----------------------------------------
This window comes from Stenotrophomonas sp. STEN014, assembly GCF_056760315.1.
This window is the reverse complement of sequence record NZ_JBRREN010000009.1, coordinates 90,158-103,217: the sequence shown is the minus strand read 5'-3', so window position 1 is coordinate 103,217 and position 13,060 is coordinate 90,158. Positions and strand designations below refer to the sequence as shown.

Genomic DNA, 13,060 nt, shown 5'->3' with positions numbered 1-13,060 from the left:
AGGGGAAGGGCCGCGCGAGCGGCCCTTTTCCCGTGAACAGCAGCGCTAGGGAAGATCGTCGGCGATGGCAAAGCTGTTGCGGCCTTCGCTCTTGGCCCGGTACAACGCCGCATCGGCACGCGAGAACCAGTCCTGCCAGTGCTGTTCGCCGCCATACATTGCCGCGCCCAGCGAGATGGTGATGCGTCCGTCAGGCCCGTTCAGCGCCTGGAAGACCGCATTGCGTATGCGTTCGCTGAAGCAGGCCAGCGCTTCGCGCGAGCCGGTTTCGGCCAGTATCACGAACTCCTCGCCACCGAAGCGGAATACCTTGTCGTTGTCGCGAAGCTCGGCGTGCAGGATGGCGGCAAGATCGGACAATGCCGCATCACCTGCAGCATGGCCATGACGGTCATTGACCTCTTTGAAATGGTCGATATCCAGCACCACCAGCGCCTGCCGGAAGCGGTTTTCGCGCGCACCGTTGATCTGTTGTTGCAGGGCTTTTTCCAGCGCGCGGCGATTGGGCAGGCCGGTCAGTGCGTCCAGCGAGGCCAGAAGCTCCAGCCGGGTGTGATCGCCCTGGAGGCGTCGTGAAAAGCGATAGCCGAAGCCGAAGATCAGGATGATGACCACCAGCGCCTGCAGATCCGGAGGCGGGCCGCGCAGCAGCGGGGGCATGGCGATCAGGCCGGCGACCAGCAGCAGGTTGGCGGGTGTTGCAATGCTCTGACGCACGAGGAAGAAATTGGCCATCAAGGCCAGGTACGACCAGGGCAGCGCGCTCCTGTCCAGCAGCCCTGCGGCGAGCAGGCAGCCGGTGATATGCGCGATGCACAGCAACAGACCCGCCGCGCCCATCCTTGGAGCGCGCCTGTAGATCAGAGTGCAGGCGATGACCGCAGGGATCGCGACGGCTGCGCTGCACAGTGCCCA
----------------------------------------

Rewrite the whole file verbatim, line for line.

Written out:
This window comes from Stenotrophomonas sp. STEN014, assembly GCF_056760315.1.
This window is the reverse complement of sequence record NZ_JBRREN010000009.1, coordinates 90,158-103,217: the sequence shown is the minus strand read 5'-3', so window position 1 is coordinate 103,217 and position 13,060 is coordinate 90,158. Positions and strand designations below refer to the sequence as shown.

Genomic DNA, 13,060 nt, shown 5'->3' with positions numbered 1-13,060 from the left:
AGGGGAAGGGCCGCGCGAGCGGCCCTTTTCCCGTGAACAGCAGCGCTAGGGAAGATCGTCGGCGATGGCAAAGCTGTTGCGGCCTTCGCTCTTGGCCCGGTACAACGCCGCATCGGCACGCGAGAACCAGTCCTGCCAGTGCTGTTCGCCGCCATACATTGCCGCGCCCAGCGAGATGGTGATGCGTCCGTCAGGCCCGTTCAGCGCCTGGAAGACCGCATTGCGTATGCGTTCGCTGAAGCAGGCCAGCGCTTCGCGCGAGCCGGTTTCGGCCAGTATCACGAACTCCTCGCCACCGAAGCGGAATACCTTGTCGTTGTCGCGAAGCTCGGCGTGCAGGATGGCGGCAAGATCGGACAATGCCGCATCACCTGCAGCATGGCCATGACGGTCATTGACCTCTTTGAAATGGTCGATATCCAGCACCACCAGCGCCTGCCGGAAGCGGTTTTCGCGCGCACCGTTGATCTGTTGTTGCAGGGCTTTTTCCAGCGCGCGGCGATTGGGCAGGCCGGTCAGTGCGTCCAGCGAGGCCAGAAGCTCCAGCCGGGTGTGATCGCCCTGGAGGCGTCGTGAAAAGCGATAGCCGAAGCCGAAGATCAGGATGATGACCACCAGCGCCTGCAGATCCGGAGGCGGGCCGCGCAGCAGCGGGGGCATGGCGATCAGGCCGGCGACCAGCAGCAGGTTGGCGGGTGTTGCAATGCTCTGACGCACGAGGAAGAAATTGGCCATCAAGGCCAGGTACGACCAGGGCAGCGCGCTCCTGTCCAGCAGCCCTGCGGCGAGCAGGCAGCCGGTGATATGCGCGATGCACAGCAACAGACCCGCCGCGCCCATCCTTGGAGCGCGCCTGTAGATCAGAGTGCAGGCGATGACCGCAGGGATCGCGACGGCTGCGCTGCACAGTGCCCA